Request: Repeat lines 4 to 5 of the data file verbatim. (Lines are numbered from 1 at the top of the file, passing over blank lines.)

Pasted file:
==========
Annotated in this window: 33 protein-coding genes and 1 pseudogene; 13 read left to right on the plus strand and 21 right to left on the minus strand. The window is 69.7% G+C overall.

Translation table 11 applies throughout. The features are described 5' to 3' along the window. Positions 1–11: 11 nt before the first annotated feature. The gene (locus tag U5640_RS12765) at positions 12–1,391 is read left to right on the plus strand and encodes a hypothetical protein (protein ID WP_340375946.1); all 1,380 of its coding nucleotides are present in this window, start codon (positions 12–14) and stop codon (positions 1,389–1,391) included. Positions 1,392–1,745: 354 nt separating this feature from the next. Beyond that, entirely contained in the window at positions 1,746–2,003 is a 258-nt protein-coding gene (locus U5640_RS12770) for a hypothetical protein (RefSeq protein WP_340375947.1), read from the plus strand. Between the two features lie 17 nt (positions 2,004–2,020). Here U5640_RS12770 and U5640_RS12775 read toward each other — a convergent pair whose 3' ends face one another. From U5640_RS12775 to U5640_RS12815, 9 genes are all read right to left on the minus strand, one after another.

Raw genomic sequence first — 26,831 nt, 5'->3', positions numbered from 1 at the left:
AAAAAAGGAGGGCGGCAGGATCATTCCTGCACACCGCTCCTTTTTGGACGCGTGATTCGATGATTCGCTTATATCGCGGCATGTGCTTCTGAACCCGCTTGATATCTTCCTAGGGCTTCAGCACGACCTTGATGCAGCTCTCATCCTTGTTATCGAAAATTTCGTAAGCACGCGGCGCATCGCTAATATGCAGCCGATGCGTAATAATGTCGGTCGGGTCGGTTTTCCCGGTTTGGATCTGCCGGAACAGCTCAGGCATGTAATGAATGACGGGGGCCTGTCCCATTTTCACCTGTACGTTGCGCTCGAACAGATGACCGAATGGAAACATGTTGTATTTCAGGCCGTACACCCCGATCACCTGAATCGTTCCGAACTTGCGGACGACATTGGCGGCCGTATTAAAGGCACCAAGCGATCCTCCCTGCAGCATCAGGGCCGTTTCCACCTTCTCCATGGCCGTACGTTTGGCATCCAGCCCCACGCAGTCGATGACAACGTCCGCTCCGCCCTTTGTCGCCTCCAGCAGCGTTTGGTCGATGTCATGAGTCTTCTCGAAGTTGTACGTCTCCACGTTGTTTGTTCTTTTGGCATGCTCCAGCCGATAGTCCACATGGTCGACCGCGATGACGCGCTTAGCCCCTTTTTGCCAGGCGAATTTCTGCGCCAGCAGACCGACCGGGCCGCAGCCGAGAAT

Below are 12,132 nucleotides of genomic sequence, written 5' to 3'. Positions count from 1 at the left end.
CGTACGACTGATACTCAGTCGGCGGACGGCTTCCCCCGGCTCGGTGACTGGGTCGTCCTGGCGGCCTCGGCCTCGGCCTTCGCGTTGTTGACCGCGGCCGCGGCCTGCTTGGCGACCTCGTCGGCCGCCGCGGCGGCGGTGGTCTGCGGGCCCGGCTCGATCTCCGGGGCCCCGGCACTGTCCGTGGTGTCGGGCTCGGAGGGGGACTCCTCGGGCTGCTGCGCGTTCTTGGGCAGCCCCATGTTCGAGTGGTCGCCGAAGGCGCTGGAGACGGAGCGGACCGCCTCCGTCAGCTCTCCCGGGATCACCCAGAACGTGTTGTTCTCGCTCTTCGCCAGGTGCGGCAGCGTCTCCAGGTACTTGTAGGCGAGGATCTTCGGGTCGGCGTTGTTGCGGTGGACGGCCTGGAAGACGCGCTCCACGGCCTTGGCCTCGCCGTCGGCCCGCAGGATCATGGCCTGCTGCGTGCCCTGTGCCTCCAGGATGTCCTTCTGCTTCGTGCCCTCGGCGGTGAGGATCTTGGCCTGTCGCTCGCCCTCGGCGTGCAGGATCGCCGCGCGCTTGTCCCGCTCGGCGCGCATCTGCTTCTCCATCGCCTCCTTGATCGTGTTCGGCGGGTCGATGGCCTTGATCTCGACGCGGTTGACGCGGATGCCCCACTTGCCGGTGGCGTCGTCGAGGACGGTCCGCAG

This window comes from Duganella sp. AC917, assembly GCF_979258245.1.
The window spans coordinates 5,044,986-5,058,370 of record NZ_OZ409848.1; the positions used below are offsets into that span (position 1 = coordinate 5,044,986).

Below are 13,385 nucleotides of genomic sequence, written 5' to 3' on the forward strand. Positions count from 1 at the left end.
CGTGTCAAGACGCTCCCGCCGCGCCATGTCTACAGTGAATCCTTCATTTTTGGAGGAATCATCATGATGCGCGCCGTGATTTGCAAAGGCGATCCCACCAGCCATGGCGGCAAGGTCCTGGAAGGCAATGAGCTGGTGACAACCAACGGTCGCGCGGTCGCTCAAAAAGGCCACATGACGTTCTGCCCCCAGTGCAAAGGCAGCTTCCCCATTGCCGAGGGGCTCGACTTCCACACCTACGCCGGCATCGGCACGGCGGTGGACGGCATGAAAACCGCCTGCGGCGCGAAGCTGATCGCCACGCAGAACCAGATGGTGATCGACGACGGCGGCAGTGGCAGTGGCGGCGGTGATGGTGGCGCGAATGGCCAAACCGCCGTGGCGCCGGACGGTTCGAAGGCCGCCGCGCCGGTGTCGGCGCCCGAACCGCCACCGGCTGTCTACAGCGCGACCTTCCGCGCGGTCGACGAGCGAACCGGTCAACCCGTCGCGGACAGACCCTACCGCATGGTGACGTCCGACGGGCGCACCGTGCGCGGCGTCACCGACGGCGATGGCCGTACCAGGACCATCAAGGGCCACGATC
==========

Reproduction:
AAAAAAGGAGGGCGGCAGGATCATTCCTGCACACCGCTCCTTTTTGGACGCGTGATTCGATGATTCGCTTATATCGCGGCATGTGCTTCTGAACCCGCTTGATATCTTCCTAGGGCTTCAGCACGACCTTGATGCAGCTCTCATCCTTGTTATCGAAAATTTCGTAAGCACGCGGCGCATCGCTAATATGCAGCCGATGCGTAATAATGTCGGTCGGGTCGGTTTTCCCGGTTTGGATCTGCCGGAACAGCTCAGGCATGTAATGAATGACGGGGGCCTGTCCCATTTTCACCTGTACGTTGCGCTCGAACAGATGACCGAATGGAAACATGTTGTATTTCAGGCCGTACACCCCGATCACCTGAATCGTTCCGAACTTGCGGACGACATTGGCGGCCGTATTAAAGGCACCAAGCGATCCTCCCTGCAGCATCAGGGCCGTTTCCACCTTCTCCATGGCCGTACGTTTGGCATCCAGCCCCACGCAGTCGATGACAACGTCCGCTCCGCCCTTTGTCGCCTCCAGCAGCGTTTGGTCGATGTCATGAGTCTTCTCGAAGTTGTACGTCTCCACGTTGTTTGTTCTTTTGGCATGCTCCAGCCGATAGTCCACATGGTCGACCGCGATGACGCGCTTAGCCCCTTTTTGCCAGGCGAATTTCTGCGCCAGCAGACCGACCGGGCCGCAGCCGAGAAT

Below are 12,132 nucleotides of genomic sequence, written 5' to 3'. Positions count from 1 at the left end.